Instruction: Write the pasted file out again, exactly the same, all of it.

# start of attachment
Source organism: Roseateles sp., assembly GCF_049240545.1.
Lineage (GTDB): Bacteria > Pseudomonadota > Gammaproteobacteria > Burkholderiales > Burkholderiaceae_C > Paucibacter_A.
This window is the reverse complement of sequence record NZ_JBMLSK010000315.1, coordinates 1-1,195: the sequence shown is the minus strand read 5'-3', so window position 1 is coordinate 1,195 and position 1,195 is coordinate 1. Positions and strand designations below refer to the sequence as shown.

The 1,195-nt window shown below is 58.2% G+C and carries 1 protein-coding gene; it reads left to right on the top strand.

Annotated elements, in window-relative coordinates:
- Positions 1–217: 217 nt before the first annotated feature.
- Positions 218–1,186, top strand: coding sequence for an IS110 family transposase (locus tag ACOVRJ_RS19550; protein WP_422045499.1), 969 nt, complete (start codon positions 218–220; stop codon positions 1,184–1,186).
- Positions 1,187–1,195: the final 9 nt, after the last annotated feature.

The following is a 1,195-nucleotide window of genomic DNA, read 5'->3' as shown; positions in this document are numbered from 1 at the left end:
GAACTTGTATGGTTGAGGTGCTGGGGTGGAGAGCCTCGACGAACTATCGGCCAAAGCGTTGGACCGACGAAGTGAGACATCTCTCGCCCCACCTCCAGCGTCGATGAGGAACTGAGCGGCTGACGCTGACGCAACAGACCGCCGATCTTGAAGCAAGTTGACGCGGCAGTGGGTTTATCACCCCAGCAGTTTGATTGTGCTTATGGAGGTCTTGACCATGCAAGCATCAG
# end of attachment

Source organism: Roseateles sp., assembly GCF_049240545.1.
Lineage (GTDB): Bacteria > Pseudomonadota > Gammaproteobacteria > Burkholderiales > Burkholderiaceae_C > Paucibacter_A.
This window is the reverse complement of sequence record NZ_JBMLSK010000315.1, coordinates 1-1,195: the sequence shown is the minus strand read 5'-3', so window position 1 is coordinate 1,195 and position 1,195 is coordinate 1. Positions and strand designations below refer to the sequence as shown.

The 1,195-nt window shown below is 58.2% G+C and carries 1 protein-coding gene; it reads left to right on the top strand.

Annotated elements, in window-relative coordinates:
- Positions 1–217: 217 nt before the first annotated feature.
- Positions 218–1,186, top strand: coding sequence for an IS110 family transposase (locus tag ACOVRJ_RS19550; protein WP_422045499.1), 969 nt, complete (start codon positions 218–220; stop codon positions 1,184–1,186).
- Positions 1,187–1,195: the final 9 nt, after the last annotated feature.

The following is a 1,195-nucleotide window of genomic DNA, read 5'->3' as shown; positions in this document are numbered from 1 at the left end:
GAACTTGTATGGTTGAGGTGCTGGGGTGGAGAGCCTCGACGAACTATCGGCCAAAGCGTTGGACCGACGAAGTGAGACATCTCTCGCCCCACCTCCAGCGTCGATGAGGAACTGAGCGGCTGACGCTGACGCAACAGACCGCCGATCTTGAAGCAAGTTGACGCGGCAGTGGGTTTATCACCCCAGCAGTTTGATTGTGCTTATGGAGGTCTTGACCATGCAAGCATCAG